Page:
Dr Julie Durnan

Bringing Sexy Back: How To Liven Up Your Libido After Childbirth


One of the least talked about topics in women’s health is libido, and this is especially true after women give birth. So, in the true spirit of raising awareness on a most important subject, I want to open the flood gates and have a chat about your mojo post-partum – how to check in with your libido and to make sure that you’re doing all that you can to feel your best in the bedroom.

After a baby, hormonal changes occur:  our hair falls out, sometimes in clumps; we lose our pregnant glow; our periods return.  One of the most common shifts to occur hormonally for women, is a drop in libido. Here’s why:

You. Are. Exhausted.
Nobody can deny that new mamas are tired.  Sleep deprivation can cause some pretty extreme fatigue and be like an antidote to sexy feelings. Caring for a baby all day is tough.  Add in managing a household, other children, a spouse, and things can get unruly. The truth is, at the end of a new mama’s day, sex is simply not on the agenda and even if our partners are keen, we are spent.

It Hurts to Love You
Whether you delivered vaginally or via a c-section, it takes time to heal.  Pain in the vaginal vault post-partum can last for months and it is normal.

Don’t Stand So Close to Me
Once you have a baby you are never alone. We snuggle, sling, gaze, kiss, coo, cuddle, massage, feed, and repeat, 24 hours per day. With all this loving, often there just doesn’t leave much desire for more touching.  Research supports this theory. Mamas release oxytocin (the hormone that causes women to seek touch and talking) through contact with their babies. This full tank of oxytocin, leaves women satisfied and less likely to seek out affection from others.

Singing the Baby Blues
Post-partum depression affects 20% of all new moms and it can come on fast and furious.  It’s important to look for signs in new moms within the first 6 weeks after baby’s birth.  While loss of libido is only one symptom, others clues are withdrawal, irritability, loneliness, guilt, and tearfulness.  It’s important to seek treatment not just to benefit your sex-drive but for your overall wellbeing.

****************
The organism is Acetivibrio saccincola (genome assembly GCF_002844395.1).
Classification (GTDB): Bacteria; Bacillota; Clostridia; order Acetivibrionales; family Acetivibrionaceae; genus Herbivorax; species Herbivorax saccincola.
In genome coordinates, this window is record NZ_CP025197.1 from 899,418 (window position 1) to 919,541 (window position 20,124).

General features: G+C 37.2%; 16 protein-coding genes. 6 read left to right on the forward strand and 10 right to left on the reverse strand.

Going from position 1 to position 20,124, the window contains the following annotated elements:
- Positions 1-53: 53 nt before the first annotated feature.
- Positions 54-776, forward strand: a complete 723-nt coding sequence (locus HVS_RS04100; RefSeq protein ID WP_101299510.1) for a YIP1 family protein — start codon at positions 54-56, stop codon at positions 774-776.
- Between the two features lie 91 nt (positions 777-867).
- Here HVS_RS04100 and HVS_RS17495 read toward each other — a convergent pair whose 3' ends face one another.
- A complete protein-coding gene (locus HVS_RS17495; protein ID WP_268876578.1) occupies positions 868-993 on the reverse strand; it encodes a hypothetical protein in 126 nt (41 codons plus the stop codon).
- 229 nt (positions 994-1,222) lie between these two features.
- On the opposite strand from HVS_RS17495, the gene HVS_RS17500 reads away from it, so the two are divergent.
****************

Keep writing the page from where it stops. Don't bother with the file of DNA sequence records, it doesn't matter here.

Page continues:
Just Eat It
Poor nutrition post-partum is a common cause of low libido. Moms are busy and often their own needs take a back seat to those of their cuddly new baby. Inadequate protein, fat, calories and also low iron, vitamin B12, and vitamin D can all occur after childbirth. Especially while nursing, it’s important for women to continue taking a multivitamin and often higher amounts of certain other nutrients.

Serenity now!
I have three words for you new mamas:  treat your adrenals. These glands that release female sex hormones, stress hormone cortisol, and adrenaline, get a workout with all the changes that a new baby brings. It’s simple. When stress and anxiety are high, we can deplete our reserves of nutrients needed to deal with stress. Without the proper nutrient building blocks, libido will take a nosedive.  Taking herbs to support and nourish the adrenals as well as extra minerals can give your adrenals a tune-up they so desperately need post-partum.

So what’s a mama to do?
There are plenty of natural vitamins, minerals and botanicals that can liven your libido up to van-rocking shape in no time.  Here are a few:
Multivitamin – Nothing can replace a healthy diet, but if your diet is less than optimal, you need it.
B vitamins – these nutrients support metabolism, stress response, and oh yeah, mojo.
Magnesium – important for supporting your adrenal glands, immune system and inducing relaxation.
Ashwagandha – a wonderful herb that helps mamas better adapt to stress.
Tribulus – those who know me, know that I’m cuckoo for this plant!  Supports libido in both women and men.  Since it takes two to tango, Tribulus is what this doctor orders.
Maca – a powerful tonic for increasing sexual libido. It even helps to increase libido in women who are on antidepressants.  It’s strong and it works.
Damiana – heightens the senses of our nerves, increases endurance, and promotes erotic dreams.  Are you ready for this?

It’s helpful to find the cause of your low sex-drive and to seek help from your naturopathic physician if you need support. With a bit of patience, plenty of nourishment, and a creative dose of herbal medicine, you will bring sexy back.

xoxo Dr. Julie “mojo medicine mama” Durnan, ND

P.S. Please leave a comment below!  I want to hear how you relate to this. We need to support each other through the ups and downs of this transition time.

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